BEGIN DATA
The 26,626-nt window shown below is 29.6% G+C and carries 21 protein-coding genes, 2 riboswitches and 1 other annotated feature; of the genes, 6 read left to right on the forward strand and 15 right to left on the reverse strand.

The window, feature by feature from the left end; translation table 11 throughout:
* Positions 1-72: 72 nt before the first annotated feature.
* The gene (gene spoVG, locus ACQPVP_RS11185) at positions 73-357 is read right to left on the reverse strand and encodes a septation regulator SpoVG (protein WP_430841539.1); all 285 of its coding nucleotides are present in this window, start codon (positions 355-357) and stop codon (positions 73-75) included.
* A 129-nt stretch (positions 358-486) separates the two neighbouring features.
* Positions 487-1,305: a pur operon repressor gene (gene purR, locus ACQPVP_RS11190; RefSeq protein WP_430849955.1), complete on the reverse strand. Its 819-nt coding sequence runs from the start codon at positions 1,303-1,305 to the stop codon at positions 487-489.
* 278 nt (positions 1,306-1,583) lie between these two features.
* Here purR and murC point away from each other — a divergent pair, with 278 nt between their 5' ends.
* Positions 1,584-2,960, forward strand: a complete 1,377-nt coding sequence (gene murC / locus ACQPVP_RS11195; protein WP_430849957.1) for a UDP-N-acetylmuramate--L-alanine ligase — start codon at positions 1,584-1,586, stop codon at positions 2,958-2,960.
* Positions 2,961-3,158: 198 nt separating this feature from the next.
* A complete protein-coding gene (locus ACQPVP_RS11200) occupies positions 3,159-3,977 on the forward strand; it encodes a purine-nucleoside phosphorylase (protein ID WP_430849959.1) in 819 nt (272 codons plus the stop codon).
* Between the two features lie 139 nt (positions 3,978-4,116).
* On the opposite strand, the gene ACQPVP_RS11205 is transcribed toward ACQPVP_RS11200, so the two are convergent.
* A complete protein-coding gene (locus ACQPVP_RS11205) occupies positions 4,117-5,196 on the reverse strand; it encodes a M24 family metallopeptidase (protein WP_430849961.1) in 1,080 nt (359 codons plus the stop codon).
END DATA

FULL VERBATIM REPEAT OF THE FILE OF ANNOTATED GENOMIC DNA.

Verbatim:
The 26,626-nt window shown below is 29.6% G+C and carries 21 protein-coding genes, 2 riboswitches and 1 other annotated feature; of the genes, 6 read left to right on the forward strand and 15 right to left on the reverse strand.

The window, feature by feature from the left end; translation table 11 throughout:
* Positions 1-72: 72 nt before the first annotated feature.
* The gene (gene spoVG, locus ACQPVP_RS11185) at positions 73-357 is read right to left on the reverse strand and encodes a septation regulator SpoVG (protein WP_430841539.1); all 285 of its coding nucleotides are present in this window, start codon (positions 355-357) and stop codon (positions 73-75) included.
* A 129-nt stretch (positions 358-486) separates the two neighbouring features.
* Positions 487-1,305: a pur operon repressor gene (gene purR, locus ACQPVP_RS11190; RefSeq protein WP_430849955.1), complete on the reverse strand. Its 819-nt coding sequence runs from the start codon at positions 1,303-1,305 to the stop codon at positions 487-489.
* 278 nt (positions 1,306-1,583) lie between these two features.
* Here purR and murC point away from each other — a divergent pair, with 278 nt between their 5' ends.
* Positions 1,584-2,960, forward strand: a complete 1,377-nt coding sequence (gene murC / locus ACQPVP_RS11195; protein WP_430849957.1) for a UDP-N-acetylmuramate--L-alanine ligase — start codon at positions 1,584-1,586, stop codon at positions 2,958-2,960.
* Positions 2,961-3,158: 198 nt separating this feature from the next.
* A complete protein-coding gene (locus ACQPVP_RS11200) occupies positions 3,159-3,977 on the forward strand; it encodes a purine-nucleoside phosphorylase (protein ID WP_430849959.1) in 819 nt (272 codons plus the stop codon).
* Between the two features lie 139 nt (positions 3,978-4,116).
* On the opposite strand, the gene ACQPVP_RS11205 is transcribed toward ACQPVP_RS11200, so the two are convergent.
* A complete protein-coding gene (locus ACQPVP_RS11205) occupies positions 4,117-5,196 on the reverse strand; it encodes a M24 family metallopeptidase (protein WP_430849961.1) in 1,080 nt (359 codons plus the stop codon).